The Sound-O-Mat: Music for Séances

Now available digitally on Bandcamp for the first time in over 20 years.

The Music for Séances series was a joint project between Rob V. at The Sound-O-Mat and Clark Whittington at Art*O*Mat from 2001-2004.

It consisted of 13 ambient / downtempo tracks by 13 artists packaged in a cigarette pack-sized box, each containing a small rectangular CDR decorated as a vintage talking board, a 1940's-style "insert" info poster and a tiny planchette. 50 copies of each release were produced and vended by Art*O*Mat and an additional 30 copies were available for sale directly from The Sound-O-Mat.

All copies were sold out by 2010.
Warning: "Long Read" below is a really long read....

The Sound-O-Mat: MFS History

Of all the projects on my tiny label, I'm most proud of this series. I came across Art*O*Mat while surfing the 'net researching various things-O-Mat(ic) history and immediately wanted to be involved. I joined the repotoire of "Artists in Cellophane", purchased the basic materials, and set about doing runs of pieces based on old stamps, currency and finally maps.

I'd always been interested in the Art Deco & Mid-Century influenced design of Talking (Ouija) Boards and had accumulated a collection of them. It dawned on me that the A*O*M boxes were a similar profile to the ones talking boards came in, and I started thinking about doing a series of miniature ones. Around the same time I was researching shaped CD-Rs and came across a company making custom rectangular "business card" sized blanks that were small enough to just barely fit in an A*O*M vending machine box, angled corner to opposite corner.

Thus a really terrible, bad, not so good idea was hatched.

I ran things past Clark at A*O*M and with his go-ahead I put together a package design based on CD-Rs decorated as vintage boards, with an info sheet styled after "insert" movie posters that originated in the 1940's and were common until the early '80s. Those posters were "tall", commonly 14x36in for a 0.389 ratio and used the popular style of text in wildly varying fonts, such as this classic:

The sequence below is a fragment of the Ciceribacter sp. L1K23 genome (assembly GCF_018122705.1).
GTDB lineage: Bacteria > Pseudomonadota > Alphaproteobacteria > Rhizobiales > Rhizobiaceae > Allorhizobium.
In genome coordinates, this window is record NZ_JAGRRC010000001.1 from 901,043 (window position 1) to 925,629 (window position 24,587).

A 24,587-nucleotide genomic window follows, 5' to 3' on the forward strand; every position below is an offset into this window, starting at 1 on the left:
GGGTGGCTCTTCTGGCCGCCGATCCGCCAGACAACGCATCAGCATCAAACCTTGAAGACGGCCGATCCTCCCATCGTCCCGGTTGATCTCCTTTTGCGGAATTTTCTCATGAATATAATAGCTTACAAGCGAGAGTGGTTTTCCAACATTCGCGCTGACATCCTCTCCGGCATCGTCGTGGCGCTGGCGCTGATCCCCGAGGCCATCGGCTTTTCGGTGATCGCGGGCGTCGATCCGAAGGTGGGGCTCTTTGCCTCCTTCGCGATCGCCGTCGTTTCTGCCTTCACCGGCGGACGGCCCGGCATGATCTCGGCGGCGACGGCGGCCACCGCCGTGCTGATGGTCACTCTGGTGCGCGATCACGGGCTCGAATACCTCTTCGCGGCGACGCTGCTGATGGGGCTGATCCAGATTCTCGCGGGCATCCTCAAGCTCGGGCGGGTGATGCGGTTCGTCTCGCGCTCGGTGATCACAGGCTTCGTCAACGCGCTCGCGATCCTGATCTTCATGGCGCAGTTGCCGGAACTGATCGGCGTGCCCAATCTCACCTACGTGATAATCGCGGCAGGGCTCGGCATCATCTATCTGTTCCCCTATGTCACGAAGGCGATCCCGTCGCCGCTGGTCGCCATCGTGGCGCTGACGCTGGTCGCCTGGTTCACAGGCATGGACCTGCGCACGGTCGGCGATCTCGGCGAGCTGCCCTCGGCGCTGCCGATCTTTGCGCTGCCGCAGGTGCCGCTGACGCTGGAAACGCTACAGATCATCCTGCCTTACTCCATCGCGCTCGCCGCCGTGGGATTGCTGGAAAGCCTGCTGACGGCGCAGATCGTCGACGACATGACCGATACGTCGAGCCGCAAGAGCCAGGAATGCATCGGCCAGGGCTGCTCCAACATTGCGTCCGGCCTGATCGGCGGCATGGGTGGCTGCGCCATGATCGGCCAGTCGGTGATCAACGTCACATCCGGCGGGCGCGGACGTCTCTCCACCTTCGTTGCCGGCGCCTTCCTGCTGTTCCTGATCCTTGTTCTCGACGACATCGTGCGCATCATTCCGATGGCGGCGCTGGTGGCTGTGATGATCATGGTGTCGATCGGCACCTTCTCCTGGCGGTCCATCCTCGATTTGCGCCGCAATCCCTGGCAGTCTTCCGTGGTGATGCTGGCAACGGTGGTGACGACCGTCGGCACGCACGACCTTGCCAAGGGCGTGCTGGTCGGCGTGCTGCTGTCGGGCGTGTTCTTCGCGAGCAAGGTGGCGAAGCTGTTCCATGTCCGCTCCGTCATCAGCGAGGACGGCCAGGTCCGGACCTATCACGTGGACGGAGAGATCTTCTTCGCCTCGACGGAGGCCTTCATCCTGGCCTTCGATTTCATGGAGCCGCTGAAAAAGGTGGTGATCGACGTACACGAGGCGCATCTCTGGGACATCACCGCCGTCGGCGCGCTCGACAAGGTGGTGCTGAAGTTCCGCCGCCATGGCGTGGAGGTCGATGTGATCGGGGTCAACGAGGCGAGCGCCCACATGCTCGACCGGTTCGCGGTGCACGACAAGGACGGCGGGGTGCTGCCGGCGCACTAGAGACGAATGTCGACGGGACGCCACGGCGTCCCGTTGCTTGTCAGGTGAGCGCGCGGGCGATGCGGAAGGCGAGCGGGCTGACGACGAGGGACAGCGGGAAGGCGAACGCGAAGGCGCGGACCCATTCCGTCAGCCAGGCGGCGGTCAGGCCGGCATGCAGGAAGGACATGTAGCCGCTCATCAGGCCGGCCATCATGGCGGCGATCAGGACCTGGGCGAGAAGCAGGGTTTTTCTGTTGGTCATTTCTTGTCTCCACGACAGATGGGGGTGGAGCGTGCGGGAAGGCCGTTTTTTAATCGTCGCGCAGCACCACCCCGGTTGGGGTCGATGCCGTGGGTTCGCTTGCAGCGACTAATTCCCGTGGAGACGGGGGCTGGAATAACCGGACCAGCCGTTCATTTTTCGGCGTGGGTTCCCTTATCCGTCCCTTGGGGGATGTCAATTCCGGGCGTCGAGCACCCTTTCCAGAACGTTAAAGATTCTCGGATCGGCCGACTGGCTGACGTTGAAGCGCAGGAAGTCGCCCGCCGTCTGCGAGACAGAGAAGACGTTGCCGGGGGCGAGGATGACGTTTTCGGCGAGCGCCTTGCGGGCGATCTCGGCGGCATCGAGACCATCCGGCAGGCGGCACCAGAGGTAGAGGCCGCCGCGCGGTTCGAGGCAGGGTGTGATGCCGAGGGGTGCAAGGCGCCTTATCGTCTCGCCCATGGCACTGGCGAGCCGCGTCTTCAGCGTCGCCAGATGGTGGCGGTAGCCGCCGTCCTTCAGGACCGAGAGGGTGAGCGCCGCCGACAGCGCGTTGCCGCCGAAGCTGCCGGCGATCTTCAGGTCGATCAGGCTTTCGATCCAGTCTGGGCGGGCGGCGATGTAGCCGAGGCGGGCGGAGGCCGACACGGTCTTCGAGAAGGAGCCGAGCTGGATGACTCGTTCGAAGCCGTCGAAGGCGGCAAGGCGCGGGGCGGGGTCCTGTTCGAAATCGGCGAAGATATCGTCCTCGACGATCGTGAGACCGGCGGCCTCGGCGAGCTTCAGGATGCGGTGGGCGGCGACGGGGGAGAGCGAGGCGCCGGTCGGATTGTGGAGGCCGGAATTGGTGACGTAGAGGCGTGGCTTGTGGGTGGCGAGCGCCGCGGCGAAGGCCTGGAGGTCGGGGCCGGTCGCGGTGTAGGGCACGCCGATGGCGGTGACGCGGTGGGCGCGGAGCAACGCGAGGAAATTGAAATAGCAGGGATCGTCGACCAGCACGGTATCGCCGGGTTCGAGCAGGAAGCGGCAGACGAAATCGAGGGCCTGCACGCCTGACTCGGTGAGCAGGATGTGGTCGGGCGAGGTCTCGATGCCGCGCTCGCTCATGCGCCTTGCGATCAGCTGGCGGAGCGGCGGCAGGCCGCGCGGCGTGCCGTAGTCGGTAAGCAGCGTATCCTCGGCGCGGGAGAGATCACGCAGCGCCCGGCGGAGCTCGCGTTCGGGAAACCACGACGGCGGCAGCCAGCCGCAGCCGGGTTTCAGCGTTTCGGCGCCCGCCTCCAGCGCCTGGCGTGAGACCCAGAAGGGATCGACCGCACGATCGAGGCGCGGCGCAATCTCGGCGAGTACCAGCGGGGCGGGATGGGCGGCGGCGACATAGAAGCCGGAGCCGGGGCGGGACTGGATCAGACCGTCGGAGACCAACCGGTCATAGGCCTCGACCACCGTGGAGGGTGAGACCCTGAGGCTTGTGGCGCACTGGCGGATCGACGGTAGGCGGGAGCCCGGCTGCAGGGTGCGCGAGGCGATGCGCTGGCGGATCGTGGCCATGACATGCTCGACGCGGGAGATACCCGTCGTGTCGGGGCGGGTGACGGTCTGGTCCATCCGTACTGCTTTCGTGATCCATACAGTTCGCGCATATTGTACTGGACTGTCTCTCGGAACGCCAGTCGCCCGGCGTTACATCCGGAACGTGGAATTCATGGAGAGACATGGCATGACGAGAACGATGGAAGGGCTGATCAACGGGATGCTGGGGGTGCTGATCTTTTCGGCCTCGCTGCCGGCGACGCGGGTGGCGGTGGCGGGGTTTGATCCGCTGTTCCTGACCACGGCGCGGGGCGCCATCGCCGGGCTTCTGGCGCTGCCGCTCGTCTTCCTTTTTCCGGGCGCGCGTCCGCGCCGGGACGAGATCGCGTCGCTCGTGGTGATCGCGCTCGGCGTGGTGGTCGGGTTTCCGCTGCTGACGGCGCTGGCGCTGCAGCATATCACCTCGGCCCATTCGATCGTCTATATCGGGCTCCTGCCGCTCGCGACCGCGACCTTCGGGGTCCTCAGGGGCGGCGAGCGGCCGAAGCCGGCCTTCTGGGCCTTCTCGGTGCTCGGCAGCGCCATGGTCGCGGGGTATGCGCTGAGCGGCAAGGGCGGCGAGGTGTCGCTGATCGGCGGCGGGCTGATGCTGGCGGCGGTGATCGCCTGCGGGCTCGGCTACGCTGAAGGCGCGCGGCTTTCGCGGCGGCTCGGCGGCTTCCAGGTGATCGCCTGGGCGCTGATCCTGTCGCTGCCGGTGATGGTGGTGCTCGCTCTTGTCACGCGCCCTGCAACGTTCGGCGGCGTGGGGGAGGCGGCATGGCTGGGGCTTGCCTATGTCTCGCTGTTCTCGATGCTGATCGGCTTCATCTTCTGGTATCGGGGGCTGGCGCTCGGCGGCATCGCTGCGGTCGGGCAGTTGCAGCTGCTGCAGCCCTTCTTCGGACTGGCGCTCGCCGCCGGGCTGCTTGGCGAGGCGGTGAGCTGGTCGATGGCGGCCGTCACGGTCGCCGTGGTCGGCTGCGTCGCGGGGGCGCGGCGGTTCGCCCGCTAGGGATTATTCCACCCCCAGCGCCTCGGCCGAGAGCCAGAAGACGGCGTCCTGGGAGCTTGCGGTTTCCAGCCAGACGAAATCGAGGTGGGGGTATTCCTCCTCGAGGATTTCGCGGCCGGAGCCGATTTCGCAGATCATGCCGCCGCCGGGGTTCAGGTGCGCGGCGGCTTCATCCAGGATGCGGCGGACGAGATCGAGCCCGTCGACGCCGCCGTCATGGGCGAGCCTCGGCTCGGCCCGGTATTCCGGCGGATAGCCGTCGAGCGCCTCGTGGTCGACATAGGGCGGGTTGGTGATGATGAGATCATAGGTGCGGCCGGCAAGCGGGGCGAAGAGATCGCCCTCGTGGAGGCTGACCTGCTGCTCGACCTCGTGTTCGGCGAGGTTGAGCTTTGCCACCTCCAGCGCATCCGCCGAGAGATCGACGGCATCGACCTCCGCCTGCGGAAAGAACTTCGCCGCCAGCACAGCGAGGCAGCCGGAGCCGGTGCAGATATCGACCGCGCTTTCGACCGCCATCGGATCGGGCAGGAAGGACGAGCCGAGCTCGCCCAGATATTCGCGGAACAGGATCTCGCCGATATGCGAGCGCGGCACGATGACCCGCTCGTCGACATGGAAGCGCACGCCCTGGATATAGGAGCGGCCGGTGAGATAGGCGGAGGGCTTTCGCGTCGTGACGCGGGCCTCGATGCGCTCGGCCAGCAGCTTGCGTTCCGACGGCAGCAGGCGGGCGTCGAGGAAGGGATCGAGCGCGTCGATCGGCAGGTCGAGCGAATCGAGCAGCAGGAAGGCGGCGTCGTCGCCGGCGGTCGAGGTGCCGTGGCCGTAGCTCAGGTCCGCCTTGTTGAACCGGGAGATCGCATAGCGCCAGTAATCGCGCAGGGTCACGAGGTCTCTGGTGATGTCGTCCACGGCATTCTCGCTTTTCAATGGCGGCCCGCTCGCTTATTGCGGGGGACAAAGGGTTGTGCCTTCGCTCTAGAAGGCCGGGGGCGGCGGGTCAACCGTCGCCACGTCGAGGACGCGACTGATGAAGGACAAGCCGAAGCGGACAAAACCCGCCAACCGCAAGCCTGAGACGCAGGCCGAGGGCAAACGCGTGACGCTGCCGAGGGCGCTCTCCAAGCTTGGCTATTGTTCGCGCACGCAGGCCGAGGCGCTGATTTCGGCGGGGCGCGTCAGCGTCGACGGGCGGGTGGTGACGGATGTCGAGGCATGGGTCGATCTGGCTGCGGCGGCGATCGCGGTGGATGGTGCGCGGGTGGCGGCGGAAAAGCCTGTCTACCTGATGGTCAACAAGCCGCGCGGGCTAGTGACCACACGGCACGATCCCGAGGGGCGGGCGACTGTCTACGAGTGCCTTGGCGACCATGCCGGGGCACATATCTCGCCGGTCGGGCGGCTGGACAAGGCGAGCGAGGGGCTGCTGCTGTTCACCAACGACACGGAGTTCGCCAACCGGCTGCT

The blank CD-Rs were rated for approx. 1.1GB storage and could only store about 3m30s of 44.1k/16b audio. With the help of Jeff Arnold of Goldenhawk Technology, his then-"studio gold standard" CD-R burning software, CDRWIN and an open source driver for a Plextor 4416 burner, I was able to utilize under- and overburn to pack just under 5m of audio on each disc. Many discs were killed during testing and used to make boxed prototypes for Clark to test in his machines. He worked out how best to package everything while still meeting size requirements and had a custom set of boxes cut for me.

Next I found someone on Ebay who was making and selling vintage dollhouse pieces including a tiny Oujia board and planchette (the pointing device used with the boards.) I ordered 1000 of the latter and was ready to go.

Soliciting tracks from friends & artists I'd worked with and admired, I soon had a lineup of 13 tunes ready to go. Spending several nights a week and usually most of a weekend day over the next year and a half, I designed, printed, burned and hand-assembled at least 90 copies of each release, packing up 50 and shipping them to Clark for his vending machines whenever they were finished.

One copy of each run of 50 contained a "golden ticket" with a secret word and a message that if the finder emailed it to the studio, they'd be sent a box with all 13 of the releases and a compilation CD-R of the tracks free of charge. Over the years only one person contacted me but was delighted to receive her prize.

Big thanks still go out to Clark Whittington and all the amazing artists who contributed!